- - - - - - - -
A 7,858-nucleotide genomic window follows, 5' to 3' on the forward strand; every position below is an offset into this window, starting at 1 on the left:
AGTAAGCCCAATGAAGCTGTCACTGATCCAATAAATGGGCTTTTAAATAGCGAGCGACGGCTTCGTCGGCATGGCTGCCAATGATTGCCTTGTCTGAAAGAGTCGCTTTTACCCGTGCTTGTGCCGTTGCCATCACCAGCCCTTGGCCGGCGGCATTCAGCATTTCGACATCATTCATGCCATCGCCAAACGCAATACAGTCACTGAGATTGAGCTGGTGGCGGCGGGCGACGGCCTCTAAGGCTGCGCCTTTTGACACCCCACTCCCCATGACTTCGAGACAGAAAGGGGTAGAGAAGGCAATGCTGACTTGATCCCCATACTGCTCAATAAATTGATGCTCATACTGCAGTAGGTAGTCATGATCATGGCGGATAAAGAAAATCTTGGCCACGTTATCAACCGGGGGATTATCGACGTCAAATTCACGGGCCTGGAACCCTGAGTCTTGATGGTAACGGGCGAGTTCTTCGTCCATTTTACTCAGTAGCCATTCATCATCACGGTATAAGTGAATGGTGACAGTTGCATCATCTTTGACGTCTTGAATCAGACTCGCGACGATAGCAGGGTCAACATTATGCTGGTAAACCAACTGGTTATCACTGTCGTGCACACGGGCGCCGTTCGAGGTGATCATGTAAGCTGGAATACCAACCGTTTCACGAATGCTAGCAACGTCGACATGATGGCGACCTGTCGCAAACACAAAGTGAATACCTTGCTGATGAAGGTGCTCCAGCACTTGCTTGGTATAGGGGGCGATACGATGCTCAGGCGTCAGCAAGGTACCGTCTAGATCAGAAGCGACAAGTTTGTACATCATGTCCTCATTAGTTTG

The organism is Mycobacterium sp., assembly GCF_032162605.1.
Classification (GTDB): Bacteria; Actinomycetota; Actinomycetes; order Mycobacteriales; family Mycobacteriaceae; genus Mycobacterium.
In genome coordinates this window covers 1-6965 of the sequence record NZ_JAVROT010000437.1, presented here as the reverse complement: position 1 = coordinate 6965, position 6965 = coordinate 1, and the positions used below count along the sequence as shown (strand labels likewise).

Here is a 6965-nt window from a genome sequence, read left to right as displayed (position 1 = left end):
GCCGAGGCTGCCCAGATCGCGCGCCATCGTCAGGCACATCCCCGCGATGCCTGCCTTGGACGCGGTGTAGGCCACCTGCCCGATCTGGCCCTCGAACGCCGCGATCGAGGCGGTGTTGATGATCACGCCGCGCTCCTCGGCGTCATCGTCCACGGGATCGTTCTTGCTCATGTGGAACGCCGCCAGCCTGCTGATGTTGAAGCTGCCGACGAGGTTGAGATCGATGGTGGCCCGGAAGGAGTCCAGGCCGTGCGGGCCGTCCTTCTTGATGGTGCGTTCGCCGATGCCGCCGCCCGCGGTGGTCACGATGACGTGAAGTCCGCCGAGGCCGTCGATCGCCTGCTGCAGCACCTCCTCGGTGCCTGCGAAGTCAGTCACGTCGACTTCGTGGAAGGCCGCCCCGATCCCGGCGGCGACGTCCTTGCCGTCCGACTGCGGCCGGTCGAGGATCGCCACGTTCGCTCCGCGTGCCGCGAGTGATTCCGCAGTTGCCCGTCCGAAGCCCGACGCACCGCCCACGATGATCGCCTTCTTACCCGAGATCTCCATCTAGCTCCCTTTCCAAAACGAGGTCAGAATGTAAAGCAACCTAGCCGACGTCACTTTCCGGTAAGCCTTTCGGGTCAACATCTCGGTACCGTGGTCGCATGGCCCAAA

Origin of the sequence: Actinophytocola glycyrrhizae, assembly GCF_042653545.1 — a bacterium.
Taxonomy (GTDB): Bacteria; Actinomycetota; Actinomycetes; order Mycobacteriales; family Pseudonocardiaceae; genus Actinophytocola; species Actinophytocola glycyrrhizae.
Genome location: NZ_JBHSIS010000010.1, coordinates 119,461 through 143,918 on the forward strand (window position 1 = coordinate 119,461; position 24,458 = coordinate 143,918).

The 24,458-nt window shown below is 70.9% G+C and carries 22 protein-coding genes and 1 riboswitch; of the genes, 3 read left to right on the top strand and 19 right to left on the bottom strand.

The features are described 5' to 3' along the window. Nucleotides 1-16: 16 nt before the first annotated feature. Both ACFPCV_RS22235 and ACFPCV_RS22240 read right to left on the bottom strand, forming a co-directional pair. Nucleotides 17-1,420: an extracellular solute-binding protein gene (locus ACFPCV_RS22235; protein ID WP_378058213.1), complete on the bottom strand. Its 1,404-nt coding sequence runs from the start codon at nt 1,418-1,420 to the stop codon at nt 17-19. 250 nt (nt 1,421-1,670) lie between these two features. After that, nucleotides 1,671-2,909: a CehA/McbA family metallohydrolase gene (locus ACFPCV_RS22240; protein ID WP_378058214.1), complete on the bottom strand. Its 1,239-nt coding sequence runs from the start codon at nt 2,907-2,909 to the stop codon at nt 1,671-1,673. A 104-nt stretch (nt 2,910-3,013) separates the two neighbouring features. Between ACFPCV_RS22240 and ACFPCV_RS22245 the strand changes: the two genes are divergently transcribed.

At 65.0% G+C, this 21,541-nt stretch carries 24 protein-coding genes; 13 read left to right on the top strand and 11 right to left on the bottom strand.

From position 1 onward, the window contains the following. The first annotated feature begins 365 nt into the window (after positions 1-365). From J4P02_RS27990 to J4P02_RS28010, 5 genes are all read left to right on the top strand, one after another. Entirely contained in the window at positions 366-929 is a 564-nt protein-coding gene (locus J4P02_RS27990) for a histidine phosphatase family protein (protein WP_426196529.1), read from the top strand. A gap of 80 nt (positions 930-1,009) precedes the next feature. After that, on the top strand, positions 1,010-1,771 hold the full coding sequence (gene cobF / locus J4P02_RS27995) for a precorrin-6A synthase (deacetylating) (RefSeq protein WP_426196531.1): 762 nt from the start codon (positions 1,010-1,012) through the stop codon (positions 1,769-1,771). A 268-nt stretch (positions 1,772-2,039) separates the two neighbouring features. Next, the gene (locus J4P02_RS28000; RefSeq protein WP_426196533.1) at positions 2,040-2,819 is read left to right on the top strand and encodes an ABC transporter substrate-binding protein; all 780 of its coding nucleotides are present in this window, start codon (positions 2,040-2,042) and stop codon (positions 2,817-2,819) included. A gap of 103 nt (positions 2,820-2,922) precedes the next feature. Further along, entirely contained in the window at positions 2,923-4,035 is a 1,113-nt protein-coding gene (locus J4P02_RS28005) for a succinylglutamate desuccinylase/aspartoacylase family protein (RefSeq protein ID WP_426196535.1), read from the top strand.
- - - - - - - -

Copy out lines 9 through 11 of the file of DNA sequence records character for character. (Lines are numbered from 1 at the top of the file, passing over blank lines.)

Taxonomy (GTDB): Bacteria; Actinomycetota; Actinomycetes; order Mycobacteriales; family Pseudonocardiaceae; genus Actinophytocola; species Actinophytocola glycyrrhizae.
Genome location: NZ_JBHSIS010000010.1, coordinates 119,461 through 143,918 on the forward strand (window position 1 = coordinate 119,461; position 24,458 = coordinate 143,918).

The 24,458-nt window shown below is 70.9% G+C and carries 22 protein-coding genes and 1 riboswitch; of the genes, 3 read left to right on the top strand and 19 right to left on the bottom strand.